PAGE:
In June 2020, when the U.S. Department of Justice (DoJ) issued updated guidance on how to evaluate corporate compliance programs, it came with a clear mandate to companies: Compliance programs must use robust technology and data analytics to assess their own actions and those of any third parties they do business with, from the point of engagement onward. At the very least, companies are expected to be able to explain the rationale for using third parties, whether they have relationships with foreign officials, and any potential risks to their reputation.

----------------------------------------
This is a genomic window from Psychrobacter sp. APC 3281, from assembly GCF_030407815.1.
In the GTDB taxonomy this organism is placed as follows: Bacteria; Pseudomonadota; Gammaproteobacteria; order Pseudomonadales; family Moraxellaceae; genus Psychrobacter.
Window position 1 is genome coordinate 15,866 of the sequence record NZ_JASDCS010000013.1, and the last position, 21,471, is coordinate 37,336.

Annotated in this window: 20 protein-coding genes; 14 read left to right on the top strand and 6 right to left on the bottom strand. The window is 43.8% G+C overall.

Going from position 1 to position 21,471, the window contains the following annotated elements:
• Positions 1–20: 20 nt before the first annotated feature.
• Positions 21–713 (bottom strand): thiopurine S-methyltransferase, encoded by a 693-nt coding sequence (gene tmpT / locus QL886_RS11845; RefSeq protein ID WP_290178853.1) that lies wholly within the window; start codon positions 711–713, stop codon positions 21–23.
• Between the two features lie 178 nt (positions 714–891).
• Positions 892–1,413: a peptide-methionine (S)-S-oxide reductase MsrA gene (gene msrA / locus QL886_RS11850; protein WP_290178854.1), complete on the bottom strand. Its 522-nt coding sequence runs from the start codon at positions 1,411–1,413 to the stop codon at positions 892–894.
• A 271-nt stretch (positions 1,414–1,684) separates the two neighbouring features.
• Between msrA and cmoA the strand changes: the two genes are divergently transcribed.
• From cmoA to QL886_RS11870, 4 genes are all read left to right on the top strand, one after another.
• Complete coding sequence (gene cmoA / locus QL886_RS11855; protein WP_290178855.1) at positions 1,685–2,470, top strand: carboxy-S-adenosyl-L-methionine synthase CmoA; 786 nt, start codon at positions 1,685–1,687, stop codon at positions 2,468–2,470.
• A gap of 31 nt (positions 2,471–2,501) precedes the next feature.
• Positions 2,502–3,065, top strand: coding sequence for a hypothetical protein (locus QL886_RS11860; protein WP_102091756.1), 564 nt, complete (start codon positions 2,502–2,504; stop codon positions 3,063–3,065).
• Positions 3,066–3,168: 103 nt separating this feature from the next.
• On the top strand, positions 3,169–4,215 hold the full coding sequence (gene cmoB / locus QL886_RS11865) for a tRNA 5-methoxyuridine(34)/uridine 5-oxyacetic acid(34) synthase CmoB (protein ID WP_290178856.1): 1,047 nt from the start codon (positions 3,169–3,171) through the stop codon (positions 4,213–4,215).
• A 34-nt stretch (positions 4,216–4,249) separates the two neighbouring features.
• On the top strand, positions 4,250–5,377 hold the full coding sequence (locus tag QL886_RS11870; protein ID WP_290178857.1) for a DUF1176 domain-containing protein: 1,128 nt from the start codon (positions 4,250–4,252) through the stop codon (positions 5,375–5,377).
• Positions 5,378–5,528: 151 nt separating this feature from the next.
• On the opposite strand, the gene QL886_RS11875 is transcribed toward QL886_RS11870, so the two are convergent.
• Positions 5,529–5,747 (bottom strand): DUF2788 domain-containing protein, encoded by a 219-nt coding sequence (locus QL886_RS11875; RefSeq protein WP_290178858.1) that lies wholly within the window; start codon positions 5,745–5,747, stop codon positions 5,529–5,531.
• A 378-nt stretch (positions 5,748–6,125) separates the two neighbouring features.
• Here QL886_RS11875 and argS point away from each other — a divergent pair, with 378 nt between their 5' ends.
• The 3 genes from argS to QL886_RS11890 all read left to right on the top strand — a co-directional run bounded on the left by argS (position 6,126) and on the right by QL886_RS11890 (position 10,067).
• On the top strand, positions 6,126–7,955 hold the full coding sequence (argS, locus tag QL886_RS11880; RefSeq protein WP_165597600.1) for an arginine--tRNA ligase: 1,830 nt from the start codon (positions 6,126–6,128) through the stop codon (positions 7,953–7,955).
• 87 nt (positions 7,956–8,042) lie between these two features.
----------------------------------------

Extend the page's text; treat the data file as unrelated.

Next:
This is a compliance game-changer. Historically, organizations could argue that they simply did not have the information available to identify potential compliance dissonance across their networks: the “needle in a haystack” defense. Organizations are now expected to show that they are leveraging data and applying modern analytics to draw insights and navigate the risks across their entire business network.